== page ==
Natalie Appleton is cradling her baby son Ace in her arms and gazing at him with sheer adoration as she feathers his face with kisses. "He is the most beautiful little boy in the world. I'm in love. I still can't believe he is mine. He looks just like his daddy," she says fondly, in reference to her husband of nearly two years, Prodigy star Liam Howlett. "They bonded straight away because he had such a rough start."
Immediately after Ace's delivery by Caesarean section at London's St John and St Elizabeth Hospital on March 2 the baby contracted a chest infection, causing one of his lungs to collapse.
"Because he was trying so hard to breathe, he popped a hole in his lung," explains the former All Saints singer, still shaken by the experience. "It was hell. I couldn't speak to anybody because all I wanted to know was if my son was okay. I was getting text messages from friends, saying, 'I hope you enjoy your first night', and he wasn't even with me."
After being examined by a paediatrician, the baby was transferred to the exclusive Portland Hospital's intensive care unit, accompanied by his worried father.
"I couldn’t move as I'd just had a Caesarean [do to a low-lying placenta]. I was ringing every three hours," recalls Natalie of the sudden traumatic separation from her son. "I checked into the Portland the next day.
"Liam and I would be sitting there just looking at him attached to all these tubes, and all I wanted to do was hold him in my arms. It was dreadful, but you cope; you know you have to be strong. All I wanted in the world was for the doctor to come in and say everything would be okay."
A drain was inserted into Ace's tiny lung so the oxygen that had accumulated around his chest could be cleared. After five nerve-racking days, he was declared well enough to be taken home.
"We couldn’t take any chances- we wanted to make sure he was completely okay. He is in perfectly good shape now," says his relieved mother, stroking her son's full head of brown hair. "The doctors explained that babies sometimes get infections in hospitals and we were one of the statistics. Looking back now, it is all a blur. I'm in baby zone. I forget things very easily, but I'm enjoying it. I'm dedicating my time to him."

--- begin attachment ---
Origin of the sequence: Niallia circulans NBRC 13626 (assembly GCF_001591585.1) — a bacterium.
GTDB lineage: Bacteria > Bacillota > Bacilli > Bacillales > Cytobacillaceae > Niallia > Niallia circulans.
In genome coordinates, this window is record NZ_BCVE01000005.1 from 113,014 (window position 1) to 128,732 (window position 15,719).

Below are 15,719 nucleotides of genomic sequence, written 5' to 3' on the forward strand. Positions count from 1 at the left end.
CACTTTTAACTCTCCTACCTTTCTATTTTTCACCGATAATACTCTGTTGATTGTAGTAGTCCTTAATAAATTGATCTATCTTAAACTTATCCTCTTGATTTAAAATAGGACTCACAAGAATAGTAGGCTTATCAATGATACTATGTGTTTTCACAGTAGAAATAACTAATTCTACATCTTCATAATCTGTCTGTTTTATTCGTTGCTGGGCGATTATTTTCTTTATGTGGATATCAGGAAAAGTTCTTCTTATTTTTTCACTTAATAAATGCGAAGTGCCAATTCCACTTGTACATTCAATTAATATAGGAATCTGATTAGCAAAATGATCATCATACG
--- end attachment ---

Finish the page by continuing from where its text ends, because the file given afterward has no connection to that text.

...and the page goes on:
Liam, 33, has proved equally hands-on - changing nappies, helping with feeds and getting up in the early hours to allow his wife some extra sleep. "He was nervous before Ace was born, but he is like a pro - the perfect father," she says proudly.
Natalie, who turns 31 on May 14, appears totally at ease with motherhood second time around (she has an 11-year-old daughter, Rachel, by a previous relationship), marriage and her own company. Her fine-boned face is free of make-up and she is dressed down in tracksuit bottoms, T-shirt and pink slippers, with her blonde hair pulled back into a ponytail beneath an orange baseball cap. She looks slender and toned despite revealing she has done no exercise for more than two years and insisting that she still has one-and-a-half stones to lose after putting on three stones during the pregnancy.
"I’ve been power walking around the garden," she laughs, waving an arm at the exquisitely tended garden of the imposing weekend retreat, set in 150 acres of Essex countryside, that she and Liam share. On her walks she is usually accompanied by Godzilla, Chiquita and Mike, the three Chihuahuas she jokingly calls guard dogs "with attitude".
The previous weekend, she and Liam held a family barbecue to celebrate the completion of his new album - his first for the Prodigy in six years. Her younger sister Nicole, 29, came with her fiancé Liam Gallagher and their two-year-old son Gene, while older sister Lori brought her three-year-old son Frankie.
"It was chaos," grins the singer, who remains incredibly close to her family, including her parents, Mary and Ken, who remarried in the mid-1990s after divorcing some years earlier. Three of the four Appleton sisters live within minutes of their parents in Hampstead, north London, while Lori is based in a cottage on the Howlett property. Nicole and her Liam have their own holiday place in Essex.